Saturday, September 15, 2012

What Makes an Airport?

We in America take our airports for granted. Many of us live within an hour drive of an airport that has at least a half a dozen different airlines (O’Hare has 55) flying in and out of it on multiple runways that are long enough to land a variety of large planes. Our airports are full of shops, eateries, and usually at least enough chairs for half of the people waiting for your flight to sit down. The buildings are massive structures, and most airport terminals are so large and so spread out that they have trains to link them. If you have ever been to DFW, you understand that you usually spend more time commuting between terminals than you do actually flying on an airplane. 

Airports here in the mountains are a little bit different. Actually the only thing they have in common with airports in the US is that occasionally airplanes land and take off at the place called the “airport.” Here are a list of things you may find surprising if you visited the mountain airport that we frequently fly to:

  1. The “road” to the airport is a single lane road. What I mean by “single lane” is that one person can walk at a time. In the case of someone coming the other way, you have to climb up on the side of the hill to allow that person to pass. No car, truck, or even motorcycle has ever visited the airport.
  2. The airport building is a rough wooden structure that is approximately 12 feet wide by 20 feet deep. It has no roof. The “wall” facing the runway is chain link. It is a very, very dusty place. 
  3. The runway is dirt, and it is far from flat. Apart from the pits and bumps, it runs uphill at about a 5% grade. When the airplanes start their taxi they are heading away from the “terminal” that has a chain link wall. And the runway is dirt. Loose dirt. If you don’t turn away, your mouth, nose, and eyes will be filled with a pound of dust. Tasty. Since there is no Cinnabon, this is the only way to grab a bite before your flight. 
  4. During take off and landing there are usually 20-30 people hanging out on the side of the runway. About five of them work for the airline, and another five are police or military. Everyone else just wants to see the airplane or are trying to fetch their luggage. 
  5. After a plane lands the luggage is unceremoniously flopped out of the cargo hold onto the dirt. After the plane takes off again you can go pick it up. 
  6. There are two airlines that fly in and out. One flies nine-seat planes, and the other flies 16-seaters. There is no beverage service, but there are three point harnesses for every seat.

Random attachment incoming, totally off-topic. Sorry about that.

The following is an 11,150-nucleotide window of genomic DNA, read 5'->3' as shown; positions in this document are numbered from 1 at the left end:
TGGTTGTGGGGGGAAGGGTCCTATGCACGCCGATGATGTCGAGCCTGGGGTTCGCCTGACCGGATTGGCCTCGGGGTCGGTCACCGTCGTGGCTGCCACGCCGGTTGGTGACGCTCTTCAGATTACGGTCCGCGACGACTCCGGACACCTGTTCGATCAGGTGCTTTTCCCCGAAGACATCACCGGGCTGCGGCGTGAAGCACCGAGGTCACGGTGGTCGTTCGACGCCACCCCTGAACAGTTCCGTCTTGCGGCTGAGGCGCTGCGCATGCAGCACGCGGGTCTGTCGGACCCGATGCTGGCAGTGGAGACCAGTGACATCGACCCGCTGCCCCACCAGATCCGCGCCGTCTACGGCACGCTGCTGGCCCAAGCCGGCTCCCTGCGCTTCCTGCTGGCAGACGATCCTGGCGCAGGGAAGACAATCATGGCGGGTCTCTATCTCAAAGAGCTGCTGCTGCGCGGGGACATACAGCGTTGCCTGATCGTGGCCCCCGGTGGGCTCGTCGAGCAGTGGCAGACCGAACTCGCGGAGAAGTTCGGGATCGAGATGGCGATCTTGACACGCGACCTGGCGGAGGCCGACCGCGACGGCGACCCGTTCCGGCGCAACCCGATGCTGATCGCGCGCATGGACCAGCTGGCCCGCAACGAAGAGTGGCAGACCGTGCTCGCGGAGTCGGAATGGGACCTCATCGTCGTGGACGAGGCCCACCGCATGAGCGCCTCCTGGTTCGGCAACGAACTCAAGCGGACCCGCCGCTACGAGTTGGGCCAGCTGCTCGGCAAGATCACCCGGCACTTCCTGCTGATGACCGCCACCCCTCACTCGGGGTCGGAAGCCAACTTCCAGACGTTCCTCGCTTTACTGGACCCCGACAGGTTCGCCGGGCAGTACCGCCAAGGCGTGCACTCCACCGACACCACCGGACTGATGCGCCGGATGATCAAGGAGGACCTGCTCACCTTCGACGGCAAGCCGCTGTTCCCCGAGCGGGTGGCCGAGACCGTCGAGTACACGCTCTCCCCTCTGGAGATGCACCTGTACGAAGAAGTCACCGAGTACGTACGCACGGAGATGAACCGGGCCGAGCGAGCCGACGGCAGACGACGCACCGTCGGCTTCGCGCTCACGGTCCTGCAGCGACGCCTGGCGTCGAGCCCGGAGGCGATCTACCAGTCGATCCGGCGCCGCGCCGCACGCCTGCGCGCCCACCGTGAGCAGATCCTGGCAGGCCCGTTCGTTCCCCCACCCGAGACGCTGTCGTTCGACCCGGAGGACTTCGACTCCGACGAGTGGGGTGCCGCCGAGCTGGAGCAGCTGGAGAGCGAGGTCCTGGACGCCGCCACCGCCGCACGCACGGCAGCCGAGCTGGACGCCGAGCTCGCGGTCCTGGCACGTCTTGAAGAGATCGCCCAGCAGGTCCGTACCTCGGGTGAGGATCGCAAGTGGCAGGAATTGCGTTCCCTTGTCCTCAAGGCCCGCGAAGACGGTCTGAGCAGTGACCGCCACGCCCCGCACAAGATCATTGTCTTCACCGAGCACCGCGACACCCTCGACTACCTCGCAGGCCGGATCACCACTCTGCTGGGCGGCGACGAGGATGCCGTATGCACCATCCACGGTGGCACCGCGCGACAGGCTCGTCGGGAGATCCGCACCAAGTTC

7. There are no chairs in the “terminal.” Or free wifi. 

So what makes an airport. Well, I guess very little. The important thing seems to be that a plane occasionally lands or takes off. That’s about it. 

Airport Terminal 1A

Wednesday, September 12, 2012


Three months ago my two ministry partners and I visited a village high in the himalayas and heard that a friend of ours, for the fifth year in a row, was facing the death of a loved one. In the past four years, he lost his father, his only son, and two other relatives. This year his wife had just given birth to another son, but the pregnancy had caused complications to her own health. When we arrived in the smoke filled home, we saw a woman covered in blankets and barely alive lying in the corner. As we sat down on the dirty floor, we heard a small sound come from a nearby basket. I searched through the layers of sheep skins to find a tiny, malnourished baby boy no more than six pounds, but already six weeks old. His mother seemed to be suffering from congestive heart failure, or some other heart condition, and was barely able to move. There was nothing we could do. We had no medicines. We told the husband that we believed in a God that could heal and told him the story of Jairus and the healing/resurrection of his daughter in Mark 5. He invited us to pray for his family, and we called out to God to have mercy on this family. An hour later we were in tears and had yet to see God move mightily in this woman’s life. With heavy hearts, we moved on to the next house we needed to visit. Two days later, we received word that the woman had died, and the family’s neighbors suspected the baby boy would be next. For three months, we heard no news, and the village they live in has no phone connection whatsoever. This past month we were attending a festival, and a little girl ran up to me. I recognized her as the little baby’s older sister. She told us her little brother was still alive! Among the people we work with 1 in 17 mothers die in child birth, and the infant mortality rate is at 50%! The fact that this little baby made it to 6 months old is an absolute miracle. Our prayer is that this miracle would swing the door of his father’s heart wide-open to receive the God of miracles.